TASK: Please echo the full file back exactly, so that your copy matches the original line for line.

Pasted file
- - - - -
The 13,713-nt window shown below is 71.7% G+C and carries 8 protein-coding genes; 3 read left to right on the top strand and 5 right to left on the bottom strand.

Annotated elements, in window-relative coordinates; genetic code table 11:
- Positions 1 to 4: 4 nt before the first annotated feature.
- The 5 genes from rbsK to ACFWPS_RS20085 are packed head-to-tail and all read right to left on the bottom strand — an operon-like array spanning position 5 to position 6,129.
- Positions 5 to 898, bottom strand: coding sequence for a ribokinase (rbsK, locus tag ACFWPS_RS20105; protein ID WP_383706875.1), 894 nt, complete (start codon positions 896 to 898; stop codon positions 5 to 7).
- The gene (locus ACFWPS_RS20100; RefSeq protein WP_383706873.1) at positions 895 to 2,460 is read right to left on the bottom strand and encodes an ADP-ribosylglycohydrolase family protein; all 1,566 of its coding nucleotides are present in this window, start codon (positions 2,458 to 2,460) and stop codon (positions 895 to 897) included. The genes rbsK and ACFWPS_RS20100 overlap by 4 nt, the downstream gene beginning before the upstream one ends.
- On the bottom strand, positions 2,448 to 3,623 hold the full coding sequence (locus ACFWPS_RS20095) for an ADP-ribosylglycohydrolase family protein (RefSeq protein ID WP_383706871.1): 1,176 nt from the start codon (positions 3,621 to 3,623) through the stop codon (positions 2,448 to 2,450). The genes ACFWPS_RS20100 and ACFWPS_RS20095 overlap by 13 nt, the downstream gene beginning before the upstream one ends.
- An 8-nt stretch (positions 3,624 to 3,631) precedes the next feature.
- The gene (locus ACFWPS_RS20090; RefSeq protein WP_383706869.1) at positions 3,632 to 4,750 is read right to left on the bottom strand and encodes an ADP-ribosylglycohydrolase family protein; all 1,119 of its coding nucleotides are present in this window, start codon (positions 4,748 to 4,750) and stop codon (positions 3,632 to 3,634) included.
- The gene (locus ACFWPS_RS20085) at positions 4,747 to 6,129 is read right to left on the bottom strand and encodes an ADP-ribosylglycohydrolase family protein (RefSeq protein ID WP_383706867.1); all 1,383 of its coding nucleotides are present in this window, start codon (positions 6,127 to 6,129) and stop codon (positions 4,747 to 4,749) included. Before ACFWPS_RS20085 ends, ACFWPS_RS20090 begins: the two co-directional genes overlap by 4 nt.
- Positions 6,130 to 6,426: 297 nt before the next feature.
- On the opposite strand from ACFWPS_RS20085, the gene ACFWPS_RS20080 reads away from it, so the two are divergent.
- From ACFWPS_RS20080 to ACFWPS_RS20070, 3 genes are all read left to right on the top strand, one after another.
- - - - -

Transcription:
The 13,713-nt window shown below is 71.7% G+C and carries 8 protein-coding genes; 3 read left to right on the top strand and 5 right to left on the bottom strand.

Annotated elements, in window-relative coordinates; genetic code table 11:
- Positions 1 to 4: 4 nt before the first annotated feature.
- The 5 genes from rbsK to ACFWPS_RS20085 are packed head-to-tail and all read right to left on the bottom strand — an operon-like array spanning position 5 to position 6,129.
- Positions 5 to 898, bottom strand: coding sequence for a ribokinase (rbsK, locus tag ACFWPS_RS20105; protein ID WP_383706875.1), 894 nt, complete (start codon positions 896 to 898; stop codon positions 5 to 7).
- The gene (locus ACFWPS_RS20100; RefSeq protein WP_383706873.1) at positions 895 to 2,460 is read right to left on the bottom strand and encodes an ADP-ribosylglycohydrolase family protein; all 1,566 of its coding nucleotides are present in this window, start codon (positions 2,458 to 2,460) and stop codon (positions 895 to 897) included. The genes rbsK and ACFWPS_RS20100 overlap by 4 nt, the downstream gene beginning before the upstream one ends.
- On the bottom strand, positions 2,448 to 3,623 hold the full coding sequence (locus ACFWPS_RS20095) for an ADP-ribosylglycohydrolase family protein (RefSeq protein ID WP_383706871.1): 1,176 nt from the start codon (positions 3,621 to 3,623) through the stop codon (positions 2,448 to 2,450). The genes ACFWPS_RS20100 and ACFWPS_RS20095 overlap by 13 nt, the downstream gene beginning before the upstream one ends.
- An 8-nt stretch (positions 3,624 to 3,631) precedes the next feature.
- The gene (locus ACFWPS_RS20090; RefSeq protein WP_383706869.1) at positions 3,632 to 4,750 is read right to left on the bottom strand and encodes an ADP-ribosylglycohydrolase family protein; all 1,119 of its coding nucleotides are present in this window, start codon (positions 4,748 to 4,750) and stop codon (positions 3,632 to 3,634) included.
- The gene (locus ACFWPS_RS20085) at positions 4,747 to 6,129 is read right to left on the bottom strand and encodes an ADP-ribosylglycohydrolase family protein (RefSeq protein ID WP_383706867.1); all 1,383 of its coding nucleotides are present in this window, start codon (positions 6,127 to 6,129) and stop codon (positions 4,747 to 4,749) included. Before ACFWPS_RS20085 ends, ACFWPS_RS20090 begins: the two co-directional genes overlap by 4 nt.
- Positions 6,130 to 6,426: 297 nt before the next feature.
- On the opposite strand from ACFWPS_RS20085, the gene ACFWPS_RS20080 reads away from it, so the two are divergent.
- From ACFWPS_RS20080 to ACFWPS_RS20070, 3 genes are all read left to right on the top strand, one after another.